As I wrote, Walter’s appearance changed. The Clint Eastwood looks disappeared. The man I saw in my mind was as broad and intimidating as a tank with deep-set eyes and aggressively square jaw. And this change was not conscious thinking on my part. He transformed without me realizing it.

What’s more, he was fun to write. His blunt, harsh, mean personality was such a contrast to Rae and Mal. But I knew he was more than just a bully and enjoyed exploring all the facets of his character. I worked him into more scenes and the book benefited from his larger presence. But I had to remember that ,while important, Walter was still a minor character. If I didn’t keep tight control of him–something he would swear no one could do–he’d run amok and change my entire novel.

I wasn’t the only one who Walter won over. Two of my beta readers singled him out as one of their favorite characters. I’m looking forward to including him in my next mystery.

For more tips on writing characters, click here.

Who are some minor characters that you love?

For NaNoWriMo Let Your Imagination Soar

Although I haven’t done NaNoWriMo, I’ve read about it and conversed with people who’ve done it. Dedicating a specific time to write a first draft, writing straight out of your imagination, is a wonderful concept. I just wish somebody had picked March, which, for me, is the least cluttered month. To reach 50,000 words by Dec. 1, a writer must be dedicated and focused. But if you find yourself flagging, if all your preparations in October are holding you back instead of propelling you forward, then I advise that for NaNoWriMo let your imagination soar.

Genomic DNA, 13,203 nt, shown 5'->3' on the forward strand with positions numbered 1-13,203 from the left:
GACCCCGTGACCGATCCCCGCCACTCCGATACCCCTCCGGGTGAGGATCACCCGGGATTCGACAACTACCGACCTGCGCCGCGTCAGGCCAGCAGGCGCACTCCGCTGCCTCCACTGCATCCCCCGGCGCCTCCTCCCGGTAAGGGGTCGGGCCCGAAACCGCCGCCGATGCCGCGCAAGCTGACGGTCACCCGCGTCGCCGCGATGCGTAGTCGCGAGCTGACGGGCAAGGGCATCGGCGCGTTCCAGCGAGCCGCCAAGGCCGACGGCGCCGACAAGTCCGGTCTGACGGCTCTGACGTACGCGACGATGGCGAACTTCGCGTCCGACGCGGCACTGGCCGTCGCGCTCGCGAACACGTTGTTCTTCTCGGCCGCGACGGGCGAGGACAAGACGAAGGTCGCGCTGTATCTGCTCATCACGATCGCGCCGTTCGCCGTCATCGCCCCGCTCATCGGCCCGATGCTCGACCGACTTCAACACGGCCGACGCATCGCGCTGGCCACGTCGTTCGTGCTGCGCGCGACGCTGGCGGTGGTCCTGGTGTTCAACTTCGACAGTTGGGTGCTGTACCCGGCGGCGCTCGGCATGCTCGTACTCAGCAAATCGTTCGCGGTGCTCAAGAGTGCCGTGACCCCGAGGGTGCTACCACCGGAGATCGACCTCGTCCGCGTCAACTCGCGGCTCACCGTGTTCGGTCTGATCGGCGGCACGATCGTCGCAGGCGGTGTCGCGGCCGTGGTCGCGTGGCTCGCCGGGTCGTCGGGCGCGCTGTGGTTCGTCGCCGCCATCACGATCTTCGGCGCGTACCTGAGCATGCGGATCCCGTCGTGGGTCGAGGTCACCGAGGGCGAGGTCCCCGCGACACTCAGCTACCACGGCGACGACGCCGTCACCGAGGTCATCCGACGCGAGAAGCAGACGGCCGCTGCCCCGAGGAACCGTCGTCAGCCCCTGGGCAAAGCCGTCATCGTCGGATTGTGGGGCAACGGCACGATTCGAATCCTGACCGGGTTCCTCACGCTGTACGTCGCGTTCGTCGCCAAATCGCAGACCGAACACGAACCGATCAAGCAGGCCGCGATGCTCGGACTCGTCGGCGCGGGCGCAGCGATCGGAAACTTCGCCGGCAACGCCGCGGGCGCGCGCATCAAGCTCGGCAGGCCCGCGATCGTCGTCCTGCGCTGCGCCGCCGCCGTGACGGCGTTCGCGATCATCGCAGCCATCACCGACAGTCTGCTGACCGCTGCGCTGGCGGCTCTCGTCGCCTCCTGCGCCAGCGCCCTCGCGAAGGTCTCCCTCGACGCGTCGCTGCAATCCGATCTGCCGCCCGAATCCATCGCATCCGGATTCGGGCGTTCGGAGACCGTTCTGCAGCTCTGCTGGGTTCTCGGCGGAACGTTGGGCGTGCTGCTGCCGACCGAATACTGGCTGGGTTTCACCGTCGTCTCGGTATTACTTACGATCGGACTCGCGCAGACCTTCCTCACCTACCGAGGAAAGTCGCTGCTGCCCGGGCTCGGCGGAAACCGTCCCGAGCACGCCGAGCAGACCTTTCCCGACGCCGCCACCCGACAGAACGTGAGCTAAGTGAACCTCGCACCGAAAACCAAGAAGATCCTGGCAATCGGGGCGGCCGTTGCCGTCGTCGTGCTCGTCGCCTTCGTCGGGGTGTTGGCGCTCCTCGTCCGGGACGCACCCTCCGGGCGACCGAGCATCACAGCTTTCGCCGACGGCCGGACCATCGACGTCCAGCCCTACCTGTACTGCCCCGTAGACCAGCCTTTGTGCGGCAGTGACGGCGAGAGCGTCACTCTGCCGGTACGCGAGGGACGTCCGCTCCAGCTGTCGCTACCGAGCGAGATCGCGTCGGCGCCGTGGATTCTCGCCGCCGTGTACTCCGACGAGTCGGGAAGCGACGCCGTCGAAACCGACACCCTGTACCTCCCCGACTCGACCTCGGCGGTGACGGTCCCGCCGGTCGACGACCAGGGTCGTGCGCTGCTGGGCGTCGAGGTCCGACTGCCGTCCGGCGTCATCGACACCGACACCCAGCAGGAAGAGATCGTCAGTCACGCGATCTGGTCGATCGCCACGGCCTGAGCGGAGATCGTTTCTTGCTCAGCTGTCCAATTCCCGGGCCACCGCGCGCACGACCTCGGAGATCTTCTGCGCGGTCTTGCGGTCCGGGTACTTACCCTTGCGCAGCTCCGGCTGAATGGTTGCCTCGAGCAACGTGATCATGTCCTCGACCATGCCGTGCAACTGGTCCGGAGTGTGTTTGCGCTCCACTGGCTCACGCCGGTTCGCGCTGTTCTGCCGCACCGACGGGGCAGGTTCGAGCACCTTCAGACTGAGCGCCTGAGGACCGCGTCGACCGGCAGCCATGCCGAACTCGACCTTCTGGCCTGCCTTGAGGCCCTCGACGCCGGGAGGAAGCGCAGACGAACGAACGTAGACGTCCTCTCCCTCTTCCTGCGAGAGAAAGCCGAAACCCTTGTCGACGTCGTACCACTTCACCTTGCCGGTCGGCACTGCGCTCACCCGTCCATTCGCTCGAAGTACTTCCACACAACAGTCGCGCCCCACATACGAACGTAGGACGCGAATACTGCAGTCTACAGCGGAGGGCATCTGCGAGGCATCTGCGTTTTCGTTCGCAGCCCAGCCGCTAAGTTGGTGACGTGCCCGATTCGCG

But before you unleash your imagination, you must …

Send Your Internal Editor on Vacation

If you’ve written for very long, you know who I mean. That part of your brain that has to start polishing even before you have finished a scene. The internal editor has no reason to stick around for NaNoWriMo. So let her pick her favorite vacation spot, help her pack, and say farewell with hugs and kisses and an order not to contact you until Dec. 1. The internal editor will most likely ignore your request (mine is particularly rude), but it is imperative that you stand firm. I knew my internal editor could cramp my creativity but I didn’t understand why until I talked to my youngest sister who homeschools.

She said she assigns the first draft of a writing project one day and then the editing the next day because the two tasks are so different and require using different parts of the brain. That’s probably why my creativity can dry up in a first draft–my internal editor overwhelms the free-spirited artist in me.

Now with your internal editor is enjoying a much-needed rest …

Let Your Imagination Soar

Without your internal editor to hamper you, now is the time to explore your story. If a scene isn’t working, try these tactics:

  • Write the scene from the perspective of another character.
  • Add characters.
  • Remove characters.
  • Change the setting.
  • Examine your setting to take better advantage of it.
  • Have a bad guy do something good.
  • Have a good guy do something bad or foolish.
  • Work against stereotypes–like creating a nice cheerleader or a science geek who’s an extrovert.
  • Write extra scenes to get a handle on a difficult character.
  • Let the worse thing that can happen to your main character happen.
  • Have a friend turn into an enemy.
  • Have an enemy turn into a friend.

For more posts related to NaNoWriMo, click here. What has been your experiences doing NaNoWriMo?